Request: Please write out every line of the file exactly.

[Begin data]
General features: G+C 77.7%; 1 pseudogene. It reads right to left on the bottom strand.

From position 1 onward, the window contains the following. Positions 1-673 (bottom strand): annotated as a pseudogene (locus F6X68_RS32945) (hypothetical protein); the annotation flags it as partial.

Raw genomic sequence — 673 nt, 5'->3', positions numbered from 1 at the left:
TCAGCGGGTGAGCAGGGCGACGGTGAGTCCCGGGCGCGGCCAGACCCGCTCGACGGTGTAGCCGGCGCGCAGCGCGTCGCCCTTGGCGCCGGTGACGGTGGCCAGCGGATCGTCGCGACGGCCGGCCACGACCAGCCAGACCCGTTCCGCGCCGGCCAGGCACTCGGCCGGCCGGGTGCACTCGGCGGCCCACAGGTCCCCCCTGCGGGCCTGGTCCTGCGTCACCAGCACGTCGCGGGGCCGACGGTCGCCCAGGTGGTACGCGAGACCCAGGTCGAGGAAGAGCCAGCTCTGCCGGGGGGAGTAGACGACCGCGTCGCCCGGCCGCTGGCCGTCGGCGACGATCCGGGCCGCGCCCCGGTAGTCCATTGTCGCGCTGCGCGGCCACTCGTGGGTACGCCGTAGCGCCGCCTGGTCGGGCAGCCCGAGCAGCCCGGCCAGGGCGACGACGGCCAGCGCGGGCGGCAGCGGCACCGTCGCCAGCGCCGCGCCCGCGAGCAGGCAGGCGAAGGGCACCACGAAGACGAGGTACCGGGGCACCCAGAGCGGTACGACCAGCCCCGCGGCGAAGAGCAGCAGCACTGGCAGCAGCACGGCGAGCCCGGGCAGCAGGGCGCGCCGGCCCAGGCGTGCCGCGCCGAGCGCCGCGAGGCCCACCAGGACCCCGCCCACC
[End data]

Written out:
General features: G+C 77.7%; 1 pseudogene. It reads right to left on the bottom strand.

From position 1 onward, the window contains the following. Positions 1-673 (bottom strand): annotated as a pseudogene (locus F6X68_RS32945) (hypothetical protein); the annotation flags it as partial.

Raw genomic sequence — 673 nt, 5'->3', positions numbered from 1 at the left:
TCAGCGGGTGAGCAGGGCGACGGTGAGTCCCGGGCGCGGCCAGACCCGCTCGACGGTGTAGCCGGCGCGCAGCGCGTCGCCCTTGGCGCCGGTGACGGTGGCCAGCGGATCGTCGCGACGGCCGGCCACGACCAGCCAGACCCGTTCCGCGCCGGCCAGGCACTCGGCCGGCCGGGTGCACTCGGCGGCCCACAGGTCCCCCCTGCGGGCCTGGTCCTGCGTCACCAGCACGTCGCGGGGCCGACGGTCGCCCAGGTGGTACGCGAGACCCAGGTCGAGGAAGAGCCAGCTCTGCCGGGGGGAGTAGACGACCGCGTCGCCCGGCCGCTGGCCGTCGGCGACGATCCGGGCCGCGCCCCGGTAGTCCATTGTCGCGCTGCGCGGCCACTCGTGGGTACGCCGTAGCGCCGCCTGGTCGGGCAGCCCGAGCAGCCCGGCCAGGGCGACGACGGCCAGCGCGGGCGGCAGCGGCACCGTCGCCAGCGCCGCGCCCGCGAGCAGGCAGGCGAAGGGCACCACGAAGACGAGGTACCGGGGCACCCAGAGCGGTACGACCAGCCCCGCGGCGAAGAGCAGCAGCACTGGCAGCAGCACGGCGAGCCCGGGCAGCAGGGCGCGCCGGCCCAGGCGTGCCGCGCCGAGCGCCGCGAGGCCCACCAGGACCCCGCCCACC